Column: Scheduling success

After reading every message board complaint and being stopped on the street by people that only talk to me about GW basketball, about the supposed lackluster nature of the 2005-2006 GW men’s basketball schedule, it was time. Time to attempt to explain the logic behind Director of Athletics Jack Kvancz and head coach Karl Hobbs’ selection of out-of-conference opponents.

On Aug. 25, The Hatchet released the 2005-2006 men’s and women’s basketball schedules. Only hours later, fans throughout the GW campus were questioning the motives of Kvancz in booking a superficially easy schedule. While a schedule rife with relatively unknown opponents may not be the most appealing for GW’s fans, many do not realize the intricate nature of scheduling college basketball games.

For example, a gander at the women’s schedule shows the long-term success that Joe McKeown has enjoyed in his years in Foggy Bottom. Hosting Tennessee is unbelievable because the Smith Center is probably the smallest crowd the Vols will play in front of all year. But for Hobbs’ squad, the situation is slightly different.

Regardless of how clich? it sounds when Hobbs says it, GW is not at the level of Xavier, Dayton and Richmond. The GW men’s basketball program is at a transitional stage that many people who are caught in the moment of initial success do not understand. Last year, the Colonials captured their first Atlantic 10 championship and reached the NCAA tournament for the first time since 1999. When it comes to immense respect from the NCAA tournament selection committee, the Colonials do not necessarily deserve it. They have had one year of success. In no way does this assessment belittle the accomplishments of Hobbs and his coaching staff, which has done an outstanding job building a program up from scandal and turmoil.

Hobbs has brought the Colonials from nothing to a quasi- powerhouse in the A-10. Teams now come into the Smith Center with heightened nerves expecting fans to be in their face about everything from their looks to the perceived sub-par education at their universities. The newfound respect that journalists and coaches have for the GW program is a double-edged sword. Yes, the Colonials may get a shout-out on ESPN and a full-time beat writer from The Washington Post, but when it comes to scheduling quality opponents, athletic directors may think twice.

When an athletic director at a school like Kansas or North Carolina goes to buy an out-of-conference opponent, they want to play a team they have a good chance of beating. Why should a top-level team schedule GW when they can get Fairfield and a near-guaranteed win? The Metro Atlantic Athletic Conference has a respectable rankings percentage index and a historically powerful team will not have trouble beating a Fairfield or Niagra.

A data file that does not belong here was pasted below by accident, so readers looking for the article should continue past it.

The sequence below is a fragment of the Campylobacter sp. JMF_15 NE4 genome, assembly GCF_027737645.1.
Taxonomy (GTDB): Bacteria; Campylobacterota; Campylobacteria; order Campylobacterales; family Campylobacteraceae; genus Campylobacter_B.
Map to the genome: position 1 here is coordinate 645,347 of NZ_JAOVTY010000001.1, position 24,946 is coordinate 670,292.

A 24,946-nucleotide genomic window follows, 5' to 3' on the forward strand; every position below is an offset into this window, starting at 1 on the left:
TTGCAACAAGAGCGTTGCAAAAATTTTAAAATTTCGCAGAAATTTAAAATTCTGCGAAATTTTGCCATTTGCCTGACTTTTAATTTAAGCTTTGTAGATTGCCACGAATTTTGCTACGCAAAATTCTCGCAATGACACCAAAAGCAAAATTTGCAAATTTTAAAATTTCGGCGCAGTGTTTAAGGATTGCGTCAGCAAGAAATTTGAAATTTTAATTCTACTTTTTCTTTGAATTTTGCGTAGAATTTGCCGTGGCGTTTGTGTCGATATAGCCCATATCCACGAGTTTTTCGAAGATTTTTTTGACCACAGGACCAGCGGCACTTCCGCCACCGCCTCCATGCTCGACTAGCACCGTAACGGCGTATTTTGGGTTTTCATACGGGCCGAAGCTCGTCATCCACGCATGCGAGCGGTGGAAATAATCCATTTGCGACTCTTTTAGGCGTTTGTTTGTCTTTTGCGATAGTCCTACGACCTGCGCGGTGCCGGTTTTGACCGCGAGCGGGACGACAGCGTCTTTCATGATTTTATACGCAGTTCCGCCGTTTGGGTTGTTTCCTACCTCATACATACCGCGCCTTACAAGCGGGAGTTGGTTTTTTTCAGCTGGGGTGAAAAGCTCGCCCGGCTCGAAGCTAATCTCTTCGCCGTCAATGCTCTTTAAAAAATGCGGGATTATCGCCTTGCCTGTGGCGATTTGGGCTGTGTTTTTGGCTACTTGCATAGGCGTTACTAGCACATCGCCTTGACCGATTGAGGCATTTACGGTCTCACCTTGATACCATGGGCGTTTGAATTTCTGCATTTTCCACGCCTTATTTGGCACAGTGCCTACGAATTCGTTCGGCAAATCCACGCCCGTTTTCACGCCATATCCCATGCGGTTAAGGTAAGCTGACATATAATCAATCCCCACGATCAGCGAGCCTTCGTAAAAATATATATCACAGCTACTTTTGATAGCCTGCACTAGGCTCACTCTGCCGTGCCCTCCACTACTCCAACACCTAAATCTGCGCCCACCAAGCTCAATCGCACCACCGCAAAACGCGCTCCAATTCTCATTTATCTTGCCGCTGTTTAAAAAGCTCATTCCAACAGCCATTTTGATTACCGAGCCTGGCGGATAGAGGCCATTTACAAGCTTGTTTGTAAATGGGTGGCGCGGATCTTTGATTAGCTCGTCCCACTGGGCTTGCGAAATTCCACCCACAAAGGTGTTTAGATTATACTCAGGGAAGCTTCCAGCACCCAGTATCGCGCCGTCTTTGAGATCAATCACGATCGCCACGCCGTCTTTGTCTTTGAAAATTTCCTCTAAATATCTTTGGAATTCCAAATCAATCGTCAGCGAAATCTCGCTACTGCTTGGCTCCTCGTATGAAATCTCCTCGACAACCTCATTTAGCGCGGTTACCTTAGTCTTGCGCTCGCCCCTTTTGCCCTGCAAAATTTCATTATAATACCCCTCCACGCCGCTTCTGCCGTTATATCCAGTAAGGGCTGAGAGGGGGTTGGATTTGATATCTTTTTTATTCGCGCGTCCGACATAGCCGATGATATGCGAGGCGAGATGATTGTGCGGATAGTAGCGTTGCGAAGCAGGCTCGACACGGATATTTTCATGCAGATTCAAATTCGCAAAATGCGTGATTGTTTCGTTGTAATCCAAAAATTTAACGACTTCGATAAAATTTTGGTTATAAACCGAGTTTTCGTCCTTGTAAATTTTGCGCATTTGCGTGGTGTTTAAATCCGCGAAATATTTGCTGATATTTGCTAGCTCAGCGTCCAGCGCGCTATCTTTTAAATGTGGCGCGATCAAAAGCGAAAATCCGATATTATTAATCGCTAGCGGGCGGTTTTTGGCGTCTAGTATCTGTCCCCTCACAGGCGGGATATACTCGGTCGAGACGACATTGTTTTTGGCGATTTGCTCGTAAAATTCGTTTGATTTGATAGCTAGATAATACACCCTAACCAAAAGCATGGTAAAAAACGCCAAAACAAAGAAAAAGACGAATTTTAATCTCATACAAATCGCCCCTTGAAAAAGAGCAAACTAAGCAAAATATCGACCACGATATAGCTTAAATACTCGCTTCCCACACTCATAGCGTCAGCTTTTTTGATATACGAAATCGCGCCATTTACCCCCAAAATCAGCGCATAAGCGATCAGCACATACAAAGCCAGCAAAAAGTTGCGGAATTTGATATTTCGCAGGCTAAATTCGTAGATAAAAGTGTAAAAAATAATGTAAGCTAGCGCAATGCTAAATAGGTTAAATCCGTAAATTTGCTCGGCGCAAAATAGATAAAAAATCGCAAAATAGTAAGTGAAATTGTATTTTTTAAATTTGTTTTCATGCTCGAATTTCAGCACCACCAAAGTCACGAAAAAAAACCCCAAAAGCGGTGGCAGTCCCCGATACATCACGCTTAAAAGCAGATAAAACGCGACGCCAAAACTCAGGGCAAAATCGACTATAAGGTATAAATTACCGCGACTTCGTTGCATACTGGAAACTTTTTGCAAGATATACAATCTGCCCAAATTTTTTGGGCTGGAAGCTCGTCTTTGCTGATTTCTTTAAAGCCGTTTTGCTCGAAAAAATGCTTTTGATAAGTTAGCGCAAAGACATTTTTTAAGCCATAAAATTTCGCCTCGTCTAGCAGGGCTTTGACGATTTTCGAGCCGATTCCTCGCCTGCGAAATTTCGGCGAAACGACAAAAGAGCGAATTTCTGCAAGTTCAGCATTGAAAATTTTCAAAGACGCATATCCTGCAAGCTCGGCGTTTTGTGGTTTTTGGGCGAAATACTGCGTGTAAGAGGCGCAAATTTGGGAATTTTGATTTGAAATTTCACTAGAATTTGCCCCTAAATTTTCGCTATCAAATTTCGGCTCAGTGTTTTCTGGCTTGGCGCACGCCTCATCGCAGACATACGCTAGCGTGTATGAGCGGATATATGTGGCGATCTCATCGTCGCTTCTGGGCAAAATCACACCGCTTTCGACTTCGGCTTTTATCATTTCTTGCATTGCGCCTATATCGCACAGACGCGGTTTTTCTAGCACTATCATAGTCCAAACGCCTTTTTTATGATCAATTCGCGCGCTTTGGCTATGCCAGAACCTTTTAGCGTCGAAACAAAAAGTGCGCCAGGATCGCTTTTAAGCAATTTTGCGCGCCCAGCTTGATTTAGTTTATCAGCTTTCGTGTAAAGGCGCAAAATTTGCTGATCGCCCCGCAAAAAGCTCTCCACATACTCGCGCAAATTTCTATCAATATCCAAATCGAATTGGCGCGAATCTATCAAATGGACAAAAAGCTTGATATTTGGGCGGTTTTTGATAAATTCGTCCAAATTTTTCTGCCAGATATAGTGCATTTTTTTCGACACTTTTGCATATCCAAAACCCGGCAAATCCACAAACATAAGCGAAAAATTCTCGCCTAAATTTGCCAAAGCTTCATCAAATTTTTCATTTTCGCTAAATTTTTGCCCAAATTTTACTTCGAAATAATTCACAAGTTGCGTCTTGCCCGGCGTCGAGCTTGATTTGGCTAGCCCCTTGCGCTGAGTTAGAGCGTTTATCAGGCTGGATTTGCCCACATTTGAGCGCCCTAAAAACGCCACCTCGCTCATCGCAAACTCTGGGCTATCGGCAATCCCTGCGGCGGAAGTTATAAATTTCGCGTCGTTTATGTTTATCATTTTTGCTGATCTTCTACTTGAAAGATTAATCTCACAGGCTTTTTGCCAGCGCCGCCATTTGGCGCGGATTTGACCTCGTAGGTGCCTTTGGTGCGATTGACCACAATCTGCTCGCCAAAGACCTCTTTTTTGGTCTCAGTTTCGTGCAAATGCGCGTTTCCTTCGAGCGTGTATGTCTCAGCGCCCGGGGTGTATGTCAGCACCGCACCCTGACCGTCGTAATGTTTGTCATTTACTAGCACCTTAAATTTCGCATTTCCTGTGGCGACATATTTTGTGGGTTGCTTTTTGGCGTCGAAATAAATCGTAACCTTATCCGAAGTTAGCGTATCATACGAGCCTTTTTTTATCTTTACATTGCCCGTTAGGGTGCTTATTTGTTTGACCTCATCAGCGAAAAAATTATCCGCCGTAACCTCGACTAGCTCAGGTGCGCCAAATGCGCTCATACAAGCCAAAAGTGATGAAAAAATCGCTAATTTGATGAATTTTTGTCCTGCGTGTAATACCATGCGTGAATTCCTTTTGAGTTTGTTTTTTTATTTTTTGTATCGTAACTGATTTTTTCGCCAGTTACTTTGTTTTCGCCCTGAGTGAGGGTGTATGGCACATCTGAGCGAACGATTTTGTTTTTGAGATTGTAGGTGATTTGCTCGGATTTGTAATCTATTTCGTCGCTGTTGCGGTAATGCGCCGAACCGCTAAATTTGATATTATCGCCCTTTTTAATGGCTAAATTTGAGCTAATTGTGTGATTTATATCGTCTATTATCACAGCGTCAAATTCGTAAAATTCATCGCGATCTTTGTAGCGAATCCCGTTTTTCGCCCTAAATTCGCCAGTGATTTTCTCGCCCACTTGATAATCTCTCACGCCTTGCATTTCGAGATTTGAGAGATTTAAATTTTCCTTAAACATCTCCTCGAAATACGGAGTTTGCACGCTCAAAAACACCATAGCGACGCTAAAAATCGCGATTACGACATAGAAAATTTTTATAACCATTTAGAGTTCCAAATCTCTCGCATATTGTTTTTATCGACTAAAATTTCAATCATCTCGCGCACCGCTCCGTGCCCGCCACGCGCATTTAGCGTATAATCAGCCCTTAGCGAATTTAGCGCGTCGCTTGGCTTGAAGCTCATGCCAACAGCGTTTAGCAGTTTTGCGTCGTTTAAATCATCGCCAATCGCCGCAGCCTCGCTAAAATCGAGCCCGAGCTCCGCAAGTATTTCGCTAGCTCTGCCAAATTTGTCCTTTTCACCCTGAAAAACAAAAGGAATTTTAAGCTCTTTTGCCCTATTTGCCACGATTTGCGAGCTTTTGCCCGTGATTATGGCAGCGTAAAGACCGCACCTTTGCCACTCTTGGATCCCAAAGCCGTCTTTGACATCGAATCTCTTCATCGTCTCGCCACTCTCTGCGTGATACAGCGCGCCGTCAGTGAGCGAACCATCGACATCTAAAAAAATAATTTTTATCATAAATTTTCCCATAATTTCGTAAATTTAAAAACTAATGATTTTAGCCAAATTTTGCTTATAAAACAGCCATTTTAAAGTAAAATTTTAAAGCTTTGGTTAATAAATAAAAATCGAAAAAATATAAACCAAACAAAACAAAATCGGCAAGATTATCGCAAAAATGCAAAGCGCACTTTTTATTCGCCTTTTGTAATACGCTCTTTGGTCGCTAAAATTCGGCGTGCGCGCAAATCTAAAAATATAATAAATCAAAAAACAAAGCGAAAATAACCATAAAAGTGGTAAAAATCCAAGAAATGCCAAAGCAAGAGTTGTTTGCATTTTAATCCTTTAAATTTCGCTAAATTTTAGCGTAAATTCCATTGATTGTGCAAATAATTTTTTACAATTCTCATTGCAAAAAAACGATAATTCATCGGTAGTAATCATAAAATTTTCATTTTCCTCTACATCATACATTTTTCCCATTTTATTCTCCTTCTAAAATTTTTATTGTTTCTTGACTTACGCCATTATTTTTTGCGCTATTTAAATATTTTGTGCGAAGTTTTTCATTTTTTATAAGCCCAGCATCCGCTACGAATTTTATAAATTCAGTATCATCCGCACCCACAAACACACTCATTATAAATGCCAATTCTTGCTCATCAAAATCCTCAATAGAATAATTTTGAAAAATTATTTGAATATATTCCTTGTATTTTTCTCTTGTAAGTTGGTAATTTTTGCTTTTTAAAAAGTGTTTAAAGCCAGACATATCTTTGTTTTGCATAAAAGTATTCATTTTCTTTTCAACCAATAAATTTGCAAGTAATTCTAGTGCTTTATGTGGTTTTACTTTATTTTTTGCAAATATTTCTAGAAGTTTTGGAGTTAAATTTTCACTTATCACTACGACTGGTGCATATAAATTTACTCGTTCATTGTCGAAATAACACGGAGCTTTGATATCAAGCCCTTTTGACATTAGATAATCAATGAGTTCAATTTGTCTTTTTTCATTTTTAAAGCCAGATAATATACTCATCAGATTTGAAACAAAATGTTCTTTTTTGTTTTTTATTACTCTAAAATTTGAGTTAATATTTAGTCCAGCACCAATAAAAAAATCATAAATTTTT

When these top-level squads clash with each other, this theory is thrown out. A loss to another powerful squad will be considered a “good loss” in the eyes of the tournament selection committee and does not detrimentally affect either teams’ RPI.

But when GW was announced as a 12 seed in the NCAA tournament last season after winning the A-10 championship, it was evident that the Colonials would not have received an at-large bid.

In comparison to last year’s schedule, this year’s is not much different. With the changed format of the BB&T, the Colonials will only face one high-profile opponent instead of two. Also, the Colonials will not face a team of the same caliber of West Virginia.

In place of West Virginia, the Colonials will face a bolstered A-10 conference that includes newcomers Charlotte and St. Louis. The 49ers of Charlotte are consistently in the RPI top 50, and with GW clashing with them in the Smith Center and in North Carolina, another conference bully will almost certainly emerge.

But during those games in Charlotte and Cincinnati, the Colonials play in front of hostile crowds that consider buff and blue nearly as bad as Communist red. Before fans criticize Kvancz and Hobbs, whom Kvancz says is an integral part of the scheduling process, they should consider the implications that high-profile away games present. Playing at a place like Kansas or UCLA would limit the number of tickets allocated to students.

So how about home you ask? Not a possibility. The Smith Center, which seats only 5,000 fans, will never draw big-name teams. Most big schools tell recruits that they will never play in a building that seats less than 10,000 people.

According to one source close to the scheduling process, the MCI Center costs $100,000 to open the doors. Add on security, which is necessary, and the price will go up exponentially. The BB&T is slightly different because proceeds go to charity. But with the Colonials’ new-found success, it has been rumored that Maryland won’t stay in for much longer. The chances of a team such as Michigan State spending close to $1 million to play in Washington? Almost none.

About a month ago, I spoke to a GW player about the schedule and his feelings toward the program. He was disappointed with the out-of-conference opponents but understood the bind that GW is in.

Wow, he actually understood? Unlike most fans, players are not shortsighted and understand that a sub-par schedule may hurt a bit, and that the team knows it needs to win.

Kvancz, a former member of the NCAA tournament selection committee, understands too. When asked if the Colonials will need to win the conference this year to make the NCAA tournament, he put it very simply.

“This is a year we’ll have to win. Period.”

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